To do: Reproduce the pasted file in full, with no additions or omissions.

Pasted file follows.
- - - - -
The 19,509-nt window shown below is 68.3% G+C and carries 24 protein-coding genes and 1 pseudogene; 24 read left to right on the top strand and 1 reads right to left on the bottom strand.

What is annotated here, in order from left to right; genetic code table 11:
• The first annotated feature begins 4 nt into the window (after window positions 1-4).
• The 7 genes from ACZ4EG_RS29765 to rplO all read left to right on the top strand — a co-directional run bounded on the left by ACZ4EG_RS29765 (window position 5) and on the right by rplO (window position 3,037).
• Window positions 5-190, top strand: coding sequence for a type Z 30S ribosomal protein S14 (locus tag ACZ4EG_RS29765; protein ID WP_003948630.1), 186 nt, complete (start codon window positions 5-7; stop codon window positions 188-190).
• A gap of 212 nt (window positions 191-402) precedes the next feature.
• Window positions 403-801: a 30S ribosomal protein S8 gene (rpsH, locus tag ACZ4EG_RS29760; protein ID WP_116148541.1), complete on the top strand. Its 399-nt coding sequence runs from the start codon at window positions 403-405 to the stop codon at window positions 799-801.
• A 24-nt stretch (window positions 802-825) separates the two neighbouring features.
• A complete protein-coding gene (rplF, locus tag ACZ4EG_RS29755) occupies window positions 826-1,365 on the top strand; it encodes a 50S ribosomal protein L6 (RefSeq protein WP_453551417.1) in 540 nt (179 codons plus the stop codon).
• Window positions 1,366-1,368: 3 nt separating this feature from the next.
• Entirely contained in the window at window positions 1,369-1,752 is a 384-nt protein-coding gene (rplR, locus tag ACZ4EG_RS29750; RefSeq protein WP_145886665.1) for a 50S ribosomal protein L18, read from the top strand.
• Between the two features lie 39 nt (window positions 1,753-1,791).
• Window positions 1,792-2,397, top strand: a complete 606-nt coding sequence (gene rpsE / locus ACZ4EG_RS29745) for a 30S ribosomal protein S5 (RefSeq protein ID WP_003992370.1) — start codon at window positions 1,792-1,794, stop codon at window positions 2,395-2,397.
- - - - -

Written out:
The 19,509-nt window shown below is 68.3% G+C and carries 24 protein-coding genes and 1 pseudogene; 24 read left to right on the top strand and 1 reads right to left on the bottom strand.

What is annotated here, in order from left to right; genetic code table 11:
• The first annotated feature begins 4 nt into the window (after window positions 1-4).
• The 7 genes from ACZ4EG_RS29765 to rplO all read left to right on the top strand — a co-directional run bounded on the left by ACZ4EG_RS29765 (window position 5) and on the right by rplO (window position 3,037).
• Window positions 5-190, top strand: coding sequence for a type Z 30S ribosomal protein S14 (locus tag ACZ4EG_RS29765; protein ID WP_003948630.1), 186 nt, complete (start codon window positions 5-7; stop codon window positions 188-190).
• A gap of 212 nt (window positions 191-402) precedes the next feature.
• Window positions 403-801: a 30S ribosomal protein S8 gene (rpsH, locus tag ACZ4EG_RS29760; protein ID WP_116148541.1), complete on the top strand. Its 399-nt coding sequence runs from the start codon at window positions 403-405 to the stop codon at window positions 799-801.
• A 24-nt stretch (window positions 802-825) separates the two neighbouring features.
• A complete protein-coding gene (rplF, locus tag ACZ4EG_RS29755) occupies window positions 826-1,365 on the top strand; it encodes a 50S ribosomal protein L6 (RefSeq protein WP_453551417.1) in 540 nt (179 codons plus the stop codon).
• Window positions 1,366-1,368: 3 nt separating this feature from the next.
• Entirely contained in the window at window positions 1,369-1,752 is a 384-nt protein-coding gene (rplR, locus tag ACZ4EG_RS29750; RefSeq protein WP_145886665.1) for a 50S ribosomal protein L18, read from the top strand.
• Between the two features lie 39 nt (window positions 1,753-1,791).
• Window positions 1,792-2,397, top strand: a complete 606-nt coding sequence (gene rpsE / locus ACZ4EG_RS29745) for a 30S ribosomal protein S5 (RefSeq protein ID WP_003992370.1) — start codon at window positions 1,792-1,794, stop codon at window positions 2,395-2,397.